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Wednesday, January 13, 2016

Wednesday's Wines: Matthiasson Red Wine and Cabot Klamath Cuvee

A few weeks ago, I wrote about red blends as a growing wine category. I personally find blends often make more complete and complex wines than varietal wines. Aroma, flavor or texture characteristics that may be missing from a single variety can be filled by another grape. It is amazing to see that as little as 1% of a variety blended in truly can completely transform a wine. Blending is also a useful tool for a winemaker to create as good of a wine as he or she can each year. Weather conditions in back-to-back vintages can treat cultivars quite differently, so by playing with the cépage (percentage of each variety of grapes in the composition of a blended wine) can adjust the characteristics of the finished wine.

I find that many wineries take two different approaches to blends. The first is to make the blend their grand vin - top wine. The best lots are used to build the best wine possible. Often with this approach, the same cultivars are used to create the blend. The cépage may change - or it may stay exactly the same - but the building blocks generally are the same each year. Perhaps certain vineyards, or blocks, are selected for the vintage characteristics each provide. What is "leftover" after the blend is finalized can then be sold as varietal wine or different blend (or off in bulk anonymously).

The second approach is to create a blend after all the varietal, single-vineyard, and premium blends have been finalized. This approach can be perfect for creating great value wines - if the winemaker still takes care in making sure the blend works. All too often, simply throwing all the "leftover" wine together doesn't produce a high-quality wine. Today's wines are examples of both these approaches, and both are beautiful wines in their own right.



Matthiasson 2010 Red Wine
My wife's birthday was this past week and to celebrate I opened a bottle of Matthiasson 2010 Red Wine (13.1% abv, Purchased $90). I've written about Matthiasson before here and here, but never about their top red wine. This wine is their attempt at crafting a classic, balanced and age-worthy red wine in the style of old-school Bordeaux (or old-school Napa). Priced above their Cabernet Sauvignon and Merlot varietal wines, the blend for the 2010 is roughly 55% Merlot, 35% Cabernet Sauvignon, 6% Cabernet Franc, 2% Malbec, and 2% Petit Verdot - much like traditional claret. Being from Napa, the fruit is obvious on the nose. Both blue and red fruit aromas are complemented by more savory elements. Taking a sip reveals an elegance and finesse of the fruit melding with olive, black tea, rosemary, and thyme flavors with a touch of worn leather thrown in for good measure. There is a depth of the flavors, a purity of the tannins and a brightness of the acidity that keeps you yearning for another sip. Also, the 13.1% alcohol is refreshing when compared to many of the high-alcohol fruit bombs coming out of Napa. This is definitely a wine that will reward those patient enough to let it rest for a decade - or two.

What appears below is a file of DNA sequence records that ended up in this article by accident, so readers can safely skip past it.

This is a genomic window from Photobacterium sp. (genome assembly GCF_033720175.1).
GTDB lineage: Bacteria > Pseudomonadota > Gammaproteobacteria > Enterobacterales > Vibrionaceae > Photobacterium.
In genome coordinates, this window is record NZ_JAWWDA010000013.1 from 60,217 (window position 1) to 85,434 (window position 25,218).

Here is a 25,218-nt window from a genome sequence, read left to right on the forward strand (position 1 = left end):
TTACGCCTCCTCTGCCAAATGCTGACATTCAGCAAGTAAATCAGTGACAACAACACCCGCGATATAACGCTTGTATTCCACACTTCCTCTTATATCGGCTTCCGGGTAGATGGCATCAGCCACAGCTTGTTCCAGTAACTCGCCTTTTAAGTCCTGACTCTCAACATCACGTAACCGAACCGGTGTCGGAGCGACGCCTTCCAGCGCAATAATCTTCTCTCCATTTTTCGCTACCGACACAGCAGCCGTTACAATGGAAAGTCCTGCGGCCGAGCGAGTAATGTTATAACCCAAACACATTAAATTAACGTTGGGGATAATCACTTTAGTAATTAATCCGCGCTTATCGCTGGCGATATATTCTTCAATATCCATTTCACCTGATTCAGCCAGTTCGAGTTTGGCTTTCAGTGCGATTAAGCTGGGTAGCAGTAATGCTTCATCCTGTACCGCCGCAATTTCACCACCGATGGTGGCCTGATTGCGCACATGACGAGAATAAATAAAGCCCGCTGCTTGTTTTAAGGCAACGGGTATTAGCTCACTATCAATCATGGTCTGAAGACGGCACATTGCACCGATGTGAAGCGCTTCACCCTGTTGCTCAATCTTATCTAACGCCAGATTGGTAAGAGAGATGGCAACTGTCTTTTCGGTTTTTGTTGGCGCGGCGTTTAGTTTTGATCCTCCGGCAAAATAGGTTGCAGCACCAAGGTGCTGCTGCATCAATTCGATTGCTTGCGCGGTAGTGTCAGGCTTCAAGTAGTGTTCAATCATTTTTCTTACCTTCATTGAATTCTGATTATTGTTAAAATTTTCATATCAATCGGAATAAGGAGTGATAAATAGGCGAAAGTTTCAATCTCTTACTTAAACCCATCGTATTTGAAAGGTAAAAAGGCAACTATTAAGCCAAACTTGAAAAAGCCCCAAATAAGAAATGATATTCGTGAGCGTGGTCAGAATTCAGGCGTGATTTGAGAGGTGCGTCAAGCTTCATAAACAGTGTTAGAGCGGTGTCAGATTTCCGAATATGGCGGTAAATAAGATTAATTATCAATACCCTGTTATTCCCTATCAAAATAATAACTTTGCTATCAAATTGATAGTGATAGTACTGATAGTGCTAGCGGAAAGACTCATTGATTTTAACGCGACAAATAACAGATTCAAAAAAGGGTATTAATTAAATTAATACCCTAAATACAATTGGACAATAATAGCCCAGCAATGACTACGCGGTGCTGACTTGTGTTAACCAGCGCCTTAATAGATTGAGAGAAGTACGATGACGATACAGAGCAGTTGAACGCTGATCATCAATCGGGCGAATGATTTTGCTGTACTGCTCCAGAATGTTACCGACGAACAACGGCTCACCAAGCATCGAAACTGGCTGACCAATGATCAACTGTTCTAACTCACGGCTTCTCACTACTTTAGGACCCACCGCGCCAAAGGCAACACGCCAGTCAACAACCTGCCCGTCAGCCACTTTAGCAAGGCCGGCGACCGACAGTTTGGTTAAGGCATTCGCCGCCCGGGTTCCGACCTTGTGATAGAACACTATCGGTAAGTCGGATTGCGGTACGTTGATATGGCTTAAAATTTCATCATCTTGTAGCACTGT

Cabot Vineyards 2007 Klamath Cuvee
Unlike the Matthiasson Red Wine, the Cabot Vineyards 2007 Klamath Cuvee (13.8% abv, Purchased $20) is the least expensive wine in their lineup. I actually purchased this wine two years ago during the annual BerserkerDay event over on Wineberserkers.com as part of a six-vintage vertical for $16.67 per bottle. It has been fascinating to see at how the blend changes from year to year. Cabernet Sauvignon, Syrah, Zinfandel, Merlot, and Viognier have all been a part of the various blends. Some years Cab was the predominant variety. Other years it was Syrah and yet others it was Zinfandel. The 2007 is roughly 80% Syrah, 18% Merlot, and 2% Viognier (I've seen various percentages published). A true northern California wine - grown all the way up in Humboldt County - this wine offers an expression of what cool-climate winemaking is about. The fruit is almost secondary in this wine. The nose starts off with mesquite smoke, some white pepper, and a touch of grilled meat. The tart raspberry and sour cherries come through on the palate along with the mesquite and leather all strung along a tightrope of acidity. It is great with food and quite the value at $20 (or less if you can pick some up on January 27 during this year's BerserkerDay...)

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